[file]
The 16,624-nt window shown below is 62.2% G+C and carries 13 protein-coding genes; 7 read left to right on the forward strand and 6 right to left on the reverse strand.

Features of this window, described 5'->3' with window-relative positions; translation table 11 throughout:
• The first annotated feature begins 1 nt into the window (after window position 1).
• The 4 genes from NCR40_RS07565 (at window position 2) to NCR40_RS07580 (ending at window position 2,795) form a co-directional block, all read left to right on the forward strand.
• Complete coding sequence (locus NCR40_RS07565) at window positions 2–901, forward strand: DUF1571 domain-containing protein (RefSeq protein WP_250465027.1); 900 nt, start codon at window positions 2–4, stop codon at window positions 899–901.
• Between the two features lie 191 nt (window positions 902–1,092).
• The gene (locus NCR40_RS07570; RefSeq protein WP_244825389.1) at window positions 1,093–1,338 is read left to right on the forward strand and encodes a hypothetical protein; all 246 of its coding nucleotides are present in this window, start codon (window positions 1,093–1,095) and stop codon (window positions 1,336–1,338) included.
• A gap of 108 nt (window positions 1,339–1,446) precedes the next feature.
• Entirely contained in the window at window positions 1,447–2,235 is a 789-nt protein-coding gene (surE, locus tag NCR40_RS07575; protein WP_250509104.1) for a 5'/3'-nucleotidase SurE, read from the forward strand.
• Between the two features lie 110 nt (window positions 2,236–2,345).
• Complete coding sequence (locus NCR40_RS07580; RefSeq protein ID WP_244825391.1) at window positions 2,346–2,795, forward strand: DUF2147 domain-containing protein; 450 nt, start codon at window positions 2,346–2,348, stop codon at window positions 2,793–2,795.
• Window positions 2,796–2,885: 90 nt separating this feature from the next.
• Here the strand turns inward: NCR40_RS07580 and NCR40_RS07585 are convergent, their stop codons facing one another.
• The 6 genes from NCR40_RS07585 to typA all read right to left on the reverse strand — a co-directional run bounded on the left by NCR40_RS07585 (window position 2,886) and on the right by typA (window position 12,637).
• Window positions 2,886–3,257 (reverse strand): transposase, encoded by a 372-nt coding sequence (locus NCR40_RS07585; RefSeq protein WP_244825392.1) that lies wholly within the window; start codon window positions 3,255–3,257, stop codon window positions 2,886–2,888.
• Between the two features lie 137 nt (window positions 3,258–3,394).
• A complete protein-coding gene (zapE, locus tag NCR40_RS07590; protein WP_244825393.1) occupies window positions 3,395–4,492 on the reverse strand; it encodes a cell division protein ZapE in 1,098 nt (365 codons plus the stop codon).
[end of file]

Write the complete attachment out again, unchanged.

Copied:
The 16,624-nt window shown below is 62.2% G+C and carries 13 protein-coding genes; 7 read left to right on the forward strand and 6 right to left on the reverse strand.

Features of this window, described 5'->3' with window-relative positions; translation table 11 throughout:
• The first annotated feature begins 1 nt into the window (after window position 1).
• The 4 genes from NCR40_RS07565 (at window position 2) to NCR40_RS07580 (ending at window position 2,795) form a co-directional block, all read left to right on the forward strand.
• Complete coding sequence (locus NCR40_RS07565) at window positions 2–901, forward strand: DUF1571 domain-containing protein (RefSeq protein WP_250465027.1); 900 nt, start codon at window positions 2–4, stop codon at window positions 899–901.
• Between the two features lie 191 nt (window positions 902–1,092).
• The gene (locus NCR40_RS07570; RefSeq protein WP_244825389.1) at window positions 1,093–1,338 is read left to right on the forward strand and encodes a hypothetical protein; all 246 of its coding nucleotides are present in this window, start codon (window positions 1,093–1,095) and stop codon (window positions 1,336–1,338) included.
• A gap of 108 nt (window positions 1,339–1,446) precedes the next feature.
• Entirely contained in the window at window positions 1,447–2,235 is a 789-nt protein-coding gene (surE, locus tag NCR40_RS07575; protein WP_250509104.1) for a 5'/3'-nucleotidase SurE, read from the forward strand.
• Between the two features lie 110 nt (window positions 2,236–2,345).
• Complete coding sequence (locus NCR40_RS07580; RefSeq protein ID WP_244825391.1) at window positions 2,346–2,795, forward strand: DUF2147 domain-containing protein; 450 nt, start codon at window positions 2,346–2,348, stop codon at window positions 2,793–2,795.
• Window positions 2,796–2,885: 90 nt separating this feature from the next.
• Here the strand turns inward: NCR40_RS07580 and NCR40_RS07585 are convergent, their stop codons facing one another.
• The 6 genes from NCR40_RS07585 to typA all read right to left on the reverse strand — a co-directional run bounded on the left by NCR40_RS07585 (window position 2,886) and on the right by typA (window position 12,637).
• Window positions 2,886–3,257 (reverse strand): transposase, encoded by a 372-nt coding sequence (locus NCR40_RS07585; RefSeq protein WP_244825392.1) that lies wholly within the window; start codon window positions 3,255–3,257, stop codon window positions 2,886–2,888.
• Between the two features lie 137 nt (window positions 3,258–3,394).
• A complete protein-coding gene (zapE, locus tag NCR40_RS07590; protein WP_244825393.1) occupies window positions 3,395–4,492 on the reverse strand; it encodes a cell division protein ZapE in 1,098 nt (365 codons plus the stop codon).